Frequently Asked Questions about Fire Use in the Plumas National Forest

Only You Can Prevent Wildfires

What are fire precautions and restrictions? 

Fire precautions and restrictions range from common fire sense to state and federal laws governing fire use.  Precautions and restrictions are needed to reduce unwanted wildfires.

Why have fire precautions and restrictions? 

Accidentally caused fires have historically burned several hundreds to tens of thousands of acres of timberland and have destroyed several residences within the Plumas National Forest.  Fires threaten lives and property and suppression becomes expensive as it escalates.  Precautions and restrictions greatly reduce the risk of wildfire.  These are enforced by Federal and State fire laws.
"Know Before you Go" - Contact the local Ranger Station prior to your visit to determine local conditions and fire use guidelines.

What will happen if I violate Forest Regulations?

You could be issued a violation notice for failing to adhere to Federal and State Laws.  You may also be charged for wildfire suppression costs if a fire you started and/or maintained gets out of control.  Violation of these regulations are a Federal offense punishable as a Class B misdemeanor, by a fine of not more than $5,000 for an individual or $10,000 for an organization, or imprisonment for not more than six (6) months or both. 16 USC 551, and 18 USC 3559 and 3571.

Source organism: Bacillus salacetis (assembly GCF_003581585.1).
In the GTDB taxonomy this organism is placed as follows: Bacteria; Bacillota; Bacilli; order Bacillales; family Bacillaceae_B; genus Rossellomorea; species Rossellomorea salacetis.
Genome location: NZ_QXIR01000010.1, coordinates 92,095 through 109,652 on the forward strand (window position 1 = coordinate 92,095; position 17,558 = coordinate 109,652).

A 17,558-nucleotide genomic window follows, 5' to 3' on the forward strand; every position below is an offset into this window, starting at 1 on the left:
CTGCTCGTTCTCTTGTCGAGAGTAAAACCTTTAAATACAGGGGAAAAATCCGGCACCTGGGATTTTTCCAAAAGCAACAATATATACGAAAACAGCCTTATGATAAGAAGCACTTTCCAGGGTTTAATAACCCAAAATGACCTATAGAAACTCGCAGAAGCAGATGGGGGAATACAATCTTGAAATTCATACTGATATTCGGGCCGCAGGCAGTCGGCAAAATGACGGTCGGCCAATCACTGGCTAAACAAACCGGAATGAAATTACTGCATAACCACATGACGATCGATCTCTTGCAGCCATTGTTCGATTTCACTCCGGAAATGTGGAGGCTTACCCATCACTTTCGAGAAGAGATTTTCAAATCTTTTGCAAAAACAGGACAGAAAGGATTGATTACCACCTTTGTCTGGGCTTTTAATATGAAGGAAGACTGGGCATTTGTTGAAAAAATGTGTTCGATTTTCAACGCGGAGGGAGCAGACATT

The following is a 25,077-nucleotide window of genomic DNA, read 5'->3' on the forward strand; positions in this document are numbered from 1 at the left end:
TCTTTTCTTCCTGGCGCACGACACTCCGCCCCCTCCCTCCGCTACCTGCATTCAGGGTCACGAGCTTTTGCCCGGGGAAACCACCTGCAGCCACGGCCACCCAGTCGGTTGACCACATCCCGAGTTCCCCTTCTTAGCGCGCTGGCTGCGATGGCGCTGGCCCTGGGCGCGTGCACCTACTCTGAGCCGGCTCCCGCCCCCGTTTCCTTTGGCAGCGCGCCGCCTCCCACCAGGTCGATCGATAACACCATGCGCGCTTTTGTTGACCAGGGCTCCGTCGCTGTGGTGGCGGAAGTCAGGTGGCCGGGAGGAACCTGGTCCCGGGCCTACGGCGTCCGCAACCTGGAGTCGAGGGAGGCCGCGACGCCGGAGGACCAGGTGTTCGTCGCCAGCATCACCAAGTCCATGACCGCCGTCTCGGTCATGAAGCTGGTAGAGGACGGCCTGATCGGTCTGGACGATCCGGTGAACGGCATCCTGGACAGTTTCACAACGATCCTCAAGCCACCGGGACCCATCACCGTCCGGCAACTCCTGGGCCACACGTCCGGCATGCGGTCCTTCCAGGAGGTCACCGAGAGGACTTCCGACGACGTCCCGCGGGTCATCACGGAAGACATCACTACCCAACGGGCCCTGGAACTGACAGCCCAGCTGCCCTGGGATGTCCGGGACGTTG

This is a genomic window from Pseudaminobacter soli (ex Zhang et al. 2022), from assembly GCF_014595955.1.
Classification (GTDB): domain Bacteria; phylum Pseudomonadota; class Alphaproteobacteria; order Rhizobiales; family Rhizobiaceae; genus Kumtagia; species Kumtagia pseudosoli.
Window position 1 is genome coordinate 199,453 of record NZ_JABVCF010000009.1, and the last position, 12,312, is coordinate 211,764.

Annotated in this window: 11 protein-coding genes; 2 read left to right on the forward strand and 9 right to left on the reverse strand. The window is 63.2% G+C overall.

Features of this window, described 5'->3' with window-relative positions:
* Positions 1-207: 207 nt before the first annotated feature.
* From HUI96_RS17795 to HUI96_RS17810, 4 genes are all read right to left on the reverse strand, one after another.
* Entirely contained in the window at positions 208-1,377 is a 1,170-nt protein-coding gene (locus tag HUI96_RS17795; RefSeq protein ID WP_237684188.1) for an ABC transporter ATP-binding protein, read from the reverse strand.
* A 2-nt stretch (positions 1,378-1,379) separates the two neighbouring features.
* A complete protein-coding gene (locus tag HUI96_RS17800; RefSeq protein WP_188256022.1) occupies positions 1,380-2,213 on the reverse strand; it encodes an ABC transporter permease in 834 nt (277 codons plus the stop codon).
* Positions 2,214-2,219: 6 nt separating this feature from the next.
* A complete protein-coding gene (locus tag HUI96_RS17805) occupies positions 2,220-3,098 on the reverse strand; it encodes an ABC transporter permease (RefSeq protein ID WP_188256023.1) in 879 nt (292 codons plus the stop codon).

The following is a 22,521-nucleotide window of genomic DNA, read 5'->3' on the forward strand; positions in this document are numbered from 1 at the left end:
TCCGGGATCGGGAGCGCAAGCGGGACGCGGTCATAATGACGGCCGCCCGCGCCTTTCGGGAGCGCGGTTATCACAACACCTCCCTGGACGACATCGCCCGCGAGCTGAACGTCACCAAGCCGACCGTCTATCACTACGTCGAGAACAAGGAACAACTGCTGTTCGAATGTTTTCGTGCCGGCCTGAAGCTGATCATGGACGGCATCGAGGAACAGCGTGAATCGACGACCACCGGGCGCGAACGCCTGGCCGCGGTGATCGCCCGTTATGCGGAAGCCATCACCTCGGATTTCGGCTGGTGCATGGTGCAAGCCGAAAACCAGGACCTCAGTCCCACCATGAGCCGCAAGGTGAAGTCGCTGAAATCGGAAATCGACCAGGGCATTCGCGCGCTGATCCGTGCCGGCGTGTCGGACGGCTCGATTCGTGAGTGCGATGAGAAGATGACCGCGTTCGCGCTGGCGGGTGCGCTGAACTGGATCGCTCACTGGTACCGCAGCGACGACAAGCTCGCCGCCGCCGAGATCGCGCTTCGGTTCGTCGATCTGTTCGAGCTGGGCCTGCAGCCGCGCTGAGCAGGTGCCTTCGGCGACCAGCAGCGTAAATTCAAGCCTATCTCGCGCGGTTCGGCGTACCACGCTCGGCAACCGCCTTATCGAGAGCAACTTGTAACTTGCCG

Where are campfires allowed?

Wood and charcoal campfires are allowed in developed campgrounds, picnic areas, and in the forest.  Campfires are not allowed outside of developed campgrounds when the forest proclaims to be in ‘Fire Restrictions’.  

When do I need a California Campfire Permit?

You must obtain a California Campfire Permit if you plan to build a campfire or use a stove, unless you are in a developed recreation area (campground or picnic area) on federal or state land in California.  Remember, wood and charcoal fires are never permitted outside developed campgrounds during Fire Restrictions in the Plumas National Forest.
Permits are available free-of-charge at offices of the Plumas National Forest, the Bureau of Land Management, and CAL FIRE.  Remember that regulations governing campfires are specific to each National Forest and change with weather conditions and the seasons. To protect yourself and the forest, before each visit check with the Forest Service for current fire conditions.

What is the difference between developed and undeveloped (remote) camping?

Developed camping occurs at established campgrounds with services and facilities.  A fee is sometimes charged.  Undeveloped camping means you will be camping outside a developed site, where there will be more opportunities for solitude.

Click here for more information on campfires   (link to campfire page)

Can I go camping while Fire Restrictions are in place?

Yes, although care and caution should be taken when camping at any time of the year.  Check before you go camping with the local Forest Service office for current information about what facilities are open and what uses or areas are restricted or closed.

Click here for more information on fire restrictions  (link to fire restrictions page)